“You can tell he’s more comfortable with the guys,” running back Ladell Betts said. “He’s called a couple little meetings already this year, so he has shown he wants that kind of role.”

Portis holds no animosity toward Denver coach Mike Shanahan for not re-negotiating his contract — which preceded the trade — and didn’t circle this weekend’s game when the schedule was released. But the people around him know how much he wants to win.

“Ask any player that’s gone back to play a team that traded them — you want to show the home folks what you’re really about,” Redskins running backs coach Earnest Byner said. “It’s tough not to have some extra energy.”

Passed over twice

Steve Spurrier thought Portis would make a better defensive back than running back at Florida. And 50 players — including three backs — were deemed better than Portis in the 2002 NFL Draft.

Although Portis grew up less than 15 minutes from Florida Field in Gainesville, he quickly rejected Spurrier’s idea and went south to Miami. He scored 20 touchdowns in three seasons and rushed for 1,200 yards as a junior.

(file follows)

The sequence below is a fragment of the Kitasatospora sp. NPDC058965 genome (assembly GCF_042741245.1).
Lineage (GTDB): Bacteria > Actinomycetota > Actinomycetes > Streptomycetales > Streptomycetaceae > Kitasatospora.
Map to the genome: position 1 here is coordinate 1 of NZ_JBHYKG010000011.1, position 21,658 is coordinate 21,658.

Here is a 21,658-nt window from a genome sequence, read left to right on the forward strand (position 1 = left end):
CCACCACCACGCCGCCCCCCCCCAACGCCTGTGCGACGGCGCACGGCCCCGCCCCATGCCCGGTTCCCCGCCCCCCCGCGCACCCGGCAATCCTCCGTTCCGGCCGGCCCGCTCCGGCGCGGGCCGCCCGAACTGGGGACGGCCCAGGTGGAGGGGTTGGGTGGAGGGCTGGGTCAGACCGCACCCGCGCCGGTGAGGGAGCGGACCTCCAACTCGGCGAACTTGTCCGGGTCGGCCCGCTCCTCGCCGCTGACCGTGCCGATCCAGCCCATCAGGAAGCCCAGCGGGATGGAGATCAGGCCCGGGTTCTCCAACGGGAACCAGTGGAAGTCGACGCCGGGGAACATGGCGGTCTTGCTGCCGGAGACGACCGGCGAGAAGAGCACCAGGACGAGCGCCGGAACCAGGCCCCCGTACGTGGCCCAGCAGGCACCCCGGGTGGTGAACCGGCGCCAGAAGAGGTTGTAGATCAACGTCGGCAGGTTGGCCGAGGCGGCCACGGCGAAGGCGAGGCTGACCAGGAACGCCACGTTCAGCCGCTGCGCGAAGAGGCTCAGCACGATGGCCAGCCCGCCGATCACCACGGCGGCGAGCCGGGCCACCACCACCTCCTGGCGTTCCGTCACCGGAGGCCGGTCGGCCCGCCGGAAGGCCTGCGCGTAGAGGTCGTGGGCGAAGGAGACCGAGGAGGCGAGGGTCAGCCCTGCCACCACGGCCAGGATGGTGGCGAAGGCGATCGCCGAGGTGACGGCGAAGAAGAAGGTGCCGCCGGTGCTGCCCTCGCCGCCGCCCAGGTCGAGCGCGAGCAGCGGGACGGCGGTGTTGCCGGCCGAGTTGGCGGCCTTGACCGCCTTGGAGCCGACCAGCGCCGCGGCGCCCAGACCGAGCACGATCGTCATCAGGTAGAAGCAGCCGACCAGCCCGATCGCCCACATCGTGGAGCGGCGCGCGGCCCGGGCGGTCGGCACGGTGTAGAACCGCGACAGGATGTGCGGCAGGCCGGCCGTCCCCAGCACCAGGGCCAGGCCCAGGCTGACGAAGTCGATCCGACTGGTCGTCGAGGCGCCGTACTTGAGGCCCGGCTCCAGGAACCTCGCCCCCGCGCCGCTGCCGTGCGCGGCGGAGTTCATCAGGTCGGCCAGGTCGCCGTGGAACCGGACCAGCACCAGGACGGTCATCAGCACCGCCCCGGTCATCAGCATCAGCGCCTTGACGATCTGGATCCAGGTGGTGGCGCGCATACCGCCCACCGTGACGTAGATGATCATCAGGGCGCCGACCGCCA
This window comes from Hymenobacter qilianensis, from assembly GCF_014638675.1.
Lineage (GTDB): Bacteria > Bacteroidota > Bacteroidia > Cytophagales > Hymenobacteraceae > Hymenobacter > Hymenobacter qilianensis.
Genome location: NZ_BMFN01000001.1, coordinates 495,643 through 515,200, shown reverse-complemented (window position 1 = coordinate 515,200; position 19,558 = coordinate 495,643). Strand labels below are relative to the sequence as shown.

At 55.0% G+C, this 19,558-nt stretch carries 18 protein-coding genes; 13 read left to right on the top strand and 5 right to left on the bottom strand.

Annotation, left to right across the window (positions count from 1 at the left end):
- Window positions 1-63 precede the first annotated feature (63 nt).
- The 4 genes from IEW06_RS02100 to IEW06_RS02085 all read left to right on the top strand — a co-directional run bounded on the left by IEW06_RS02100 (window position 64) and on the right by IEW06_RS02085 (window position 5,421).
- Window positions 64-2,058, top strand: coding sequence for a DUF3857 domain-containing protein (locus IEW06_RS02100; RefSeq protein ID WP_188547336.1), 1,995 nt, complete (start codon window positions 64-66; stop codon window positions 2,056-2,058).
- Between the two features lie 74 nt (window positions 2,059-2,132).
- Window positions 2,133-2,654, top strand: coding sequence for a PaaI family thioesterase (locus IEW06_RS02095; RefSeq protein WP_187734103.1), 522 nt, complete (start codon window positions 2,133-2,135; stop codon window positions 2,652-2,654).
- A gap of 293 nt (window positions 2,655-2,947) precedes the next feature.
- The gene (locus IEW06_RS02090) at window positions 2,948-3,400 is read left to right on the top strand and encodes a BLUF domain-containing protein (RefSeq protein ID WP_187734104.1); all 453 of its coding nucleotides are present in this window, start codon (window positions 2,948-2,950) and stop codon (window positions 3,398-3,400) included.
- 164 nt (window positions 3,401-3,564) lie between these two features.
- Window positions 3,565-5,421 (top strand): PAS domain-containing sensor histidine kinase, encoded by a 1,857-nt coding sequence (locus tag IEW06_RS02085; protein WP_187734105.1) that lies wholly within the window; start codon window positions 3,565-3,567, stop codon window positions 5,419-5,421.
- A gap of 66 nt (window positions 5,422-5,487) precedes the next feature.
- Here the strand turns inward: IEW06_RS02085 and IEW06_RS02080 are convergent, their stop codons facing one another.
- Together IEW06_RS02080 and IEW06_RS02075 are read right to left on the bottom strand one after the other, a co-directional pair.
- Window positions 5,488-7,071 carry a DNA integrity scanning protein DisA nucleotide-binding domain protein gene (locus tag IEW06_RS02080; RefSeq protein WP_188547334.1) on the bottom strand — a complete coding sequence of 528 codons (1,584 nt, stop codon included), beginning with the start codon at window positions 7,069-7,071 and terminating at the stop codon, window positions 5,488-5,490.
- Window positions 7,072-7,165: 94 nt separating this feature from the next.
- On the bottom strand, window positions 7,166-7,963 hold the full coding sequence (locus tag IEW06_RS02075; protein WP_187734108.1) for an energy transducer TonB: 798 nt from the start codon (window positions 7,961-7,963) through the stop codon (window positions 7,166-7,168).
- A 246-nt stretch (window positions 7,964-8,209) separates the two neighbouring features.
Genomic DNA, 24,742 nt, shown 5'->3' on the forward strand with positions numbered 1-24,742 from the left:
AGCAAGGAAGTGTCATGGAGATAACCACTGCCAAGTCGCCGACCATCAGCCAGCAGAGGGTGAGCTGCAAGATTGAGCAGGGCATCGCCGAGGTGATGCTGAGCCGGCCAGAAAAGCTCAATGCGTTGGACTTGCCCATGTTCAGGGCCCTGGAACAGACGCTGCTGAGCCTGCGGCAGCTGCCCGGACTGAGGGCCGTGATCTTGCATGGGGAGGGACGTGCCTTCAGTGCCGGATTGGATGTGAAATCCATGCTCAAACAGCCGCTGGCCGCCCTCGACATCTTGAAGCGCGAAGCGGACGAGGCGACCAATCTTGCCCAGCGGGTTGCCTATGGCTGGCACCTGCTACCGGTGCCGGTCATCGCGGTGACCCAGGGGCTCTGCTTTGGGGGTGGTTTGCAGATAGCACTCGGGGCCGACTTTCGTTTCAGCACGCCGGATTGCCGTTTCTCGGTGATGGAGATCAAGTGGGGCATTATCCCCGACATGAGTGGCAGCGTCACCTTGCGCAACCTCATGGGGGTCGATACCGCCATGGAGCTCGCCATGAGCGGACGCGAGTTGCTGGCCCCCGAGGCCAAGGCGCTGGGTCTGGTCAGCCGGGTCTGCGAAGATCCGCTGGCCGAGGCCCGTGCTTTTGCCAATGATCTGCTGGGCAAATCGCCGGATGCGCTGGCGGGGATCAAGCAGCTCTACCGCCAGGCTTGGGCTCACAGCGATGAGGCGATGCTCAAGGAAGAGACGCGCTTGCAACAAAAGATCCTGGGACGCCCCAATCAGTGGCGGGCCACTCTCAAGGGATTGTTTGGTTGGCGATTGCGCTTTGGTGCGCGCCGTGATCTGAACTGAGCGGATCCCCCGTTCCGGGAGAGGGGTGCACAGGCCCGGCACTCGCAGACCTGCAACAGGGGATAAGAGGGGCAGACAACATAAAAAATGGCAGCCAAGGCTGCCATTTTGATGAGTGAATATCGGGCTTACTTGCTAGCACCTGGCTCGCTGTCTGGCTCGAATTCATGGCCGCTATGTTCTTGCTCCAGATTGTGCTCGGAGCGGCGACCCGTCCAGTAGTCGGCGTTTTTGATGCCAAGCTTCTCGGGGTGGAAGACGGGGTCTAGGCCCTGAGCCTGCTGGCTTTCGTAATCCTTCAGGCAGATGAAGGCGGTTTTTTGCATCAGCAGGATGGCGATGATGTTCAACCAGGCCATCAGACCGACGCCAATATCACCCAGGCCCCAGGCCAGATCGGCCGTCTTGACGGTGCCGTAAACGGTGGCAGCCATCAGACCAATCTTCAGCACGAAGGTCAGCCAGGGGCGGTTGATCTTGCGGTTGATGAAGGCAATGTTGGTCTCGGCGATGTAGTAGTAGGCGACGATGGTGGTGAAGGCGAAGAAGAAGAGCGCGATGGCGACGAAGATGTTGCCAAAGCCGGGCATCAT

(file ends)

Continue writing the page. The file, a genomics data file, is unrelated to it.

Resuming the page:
Portis left college a year early and on Draft Day had a longer than expected wait. He turned off the television early in the second round and wasn’t chosen until pick No.51.

“It was miserable,” he said. “I thought I would go to Cleveland at No.16, but they took William Green. I thought I would go to Atlanta at 18 and team up with Michael Vick, but they took T.J. Duckett. When Carolina took DeShaun Foster at the beginning of the second round, I … walked out.”

Portis entered Denver’s starting lineup in the fifth game of 2002 and never left, starting the next 25 games. He had 17 100-yard games, averaged 5.5 yards, rushed for 29 touchdowns and made the Pro Bowl in 2003.

“I pictured myself playing my whole career in Denver,” he said.